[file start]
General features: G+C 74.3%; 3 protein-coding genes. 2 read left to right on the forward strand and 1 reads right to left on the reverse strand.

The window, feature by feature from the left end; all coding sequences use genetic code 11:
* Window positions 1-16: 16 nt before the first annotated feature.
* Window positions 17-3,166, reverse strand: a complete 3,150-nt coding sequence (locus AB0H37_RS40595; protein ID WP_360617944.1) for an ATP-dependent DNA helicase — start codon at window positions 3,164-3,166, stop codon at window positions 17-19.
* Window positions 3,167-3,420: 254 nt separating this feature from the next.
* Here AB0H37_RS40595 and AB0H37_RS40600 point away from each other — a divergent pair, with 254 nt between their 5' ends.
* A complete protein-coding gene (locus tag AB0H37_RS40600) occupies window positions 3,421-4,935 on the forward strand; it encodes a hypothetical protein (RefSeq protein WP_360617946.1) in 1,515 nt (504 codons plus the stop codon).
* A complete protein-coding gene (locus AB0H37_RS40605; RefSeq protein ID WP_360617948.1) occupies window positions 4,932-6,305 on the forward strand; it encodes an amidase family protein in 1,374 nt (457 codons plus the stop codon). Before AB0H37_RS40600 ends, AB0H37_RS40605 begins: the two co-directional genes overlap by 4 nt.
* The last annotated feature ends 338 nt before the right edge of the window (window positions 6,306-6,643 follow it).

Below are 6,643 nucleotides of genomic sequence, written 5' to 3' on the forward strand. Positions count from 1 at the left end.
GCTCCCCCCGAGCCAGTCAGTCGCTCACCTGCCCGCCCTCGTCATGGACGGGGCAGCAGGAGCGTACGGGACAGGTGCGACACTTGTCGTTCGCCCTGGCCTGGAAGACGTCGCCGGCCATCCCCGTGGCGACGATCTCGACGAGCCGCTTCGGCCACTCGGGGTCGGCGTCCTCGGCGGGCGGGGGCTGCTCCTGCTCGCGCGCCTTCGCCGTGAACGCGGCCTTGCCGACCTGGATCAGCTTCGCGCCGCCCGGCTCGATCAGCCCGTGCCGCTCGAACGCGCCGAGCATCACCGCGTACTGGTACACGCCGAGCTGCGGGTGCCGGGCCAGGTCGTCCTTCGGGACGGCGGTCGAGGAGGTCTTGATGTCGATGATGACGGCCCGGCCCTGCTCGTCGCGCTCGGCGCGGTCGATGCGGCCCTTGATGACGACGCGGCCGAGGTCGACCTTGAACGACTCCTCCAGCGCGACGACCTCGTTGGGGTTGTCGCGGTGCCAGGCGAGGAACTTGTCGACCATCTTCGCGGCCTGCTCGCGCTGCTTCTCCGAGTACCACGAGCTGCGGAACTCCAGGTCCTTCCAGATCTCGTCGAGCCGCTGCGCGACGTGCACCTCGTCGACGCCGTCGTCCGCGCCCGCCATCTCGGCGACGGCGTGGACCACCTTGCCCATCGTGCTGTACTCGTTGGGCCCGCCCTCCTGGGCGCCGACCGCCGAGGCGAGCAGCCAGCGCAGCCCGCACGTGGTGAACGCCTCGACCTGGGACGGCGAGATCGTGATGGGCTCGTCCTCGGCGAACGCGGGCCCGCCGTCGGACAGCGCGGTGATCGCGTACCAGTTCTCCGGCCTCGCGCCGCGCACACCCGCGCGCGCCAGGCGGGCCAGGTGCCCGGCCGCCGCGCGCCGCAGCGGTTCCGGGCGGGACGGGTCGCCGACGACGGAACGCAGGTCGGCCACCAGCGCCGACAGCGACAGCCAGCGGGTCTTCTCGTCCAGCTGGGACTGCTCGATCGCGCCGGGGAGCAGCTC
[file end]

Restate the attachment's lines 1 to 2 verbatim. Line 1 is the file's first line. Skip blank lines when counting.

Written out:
General features: G+C 74.3%; 3 protein-coding genes. 2 read left to right on the forward strand and 1 reads right to left on the reverse strand.

The window, feature by feature from the left end; all coding sequences use genetic code 11: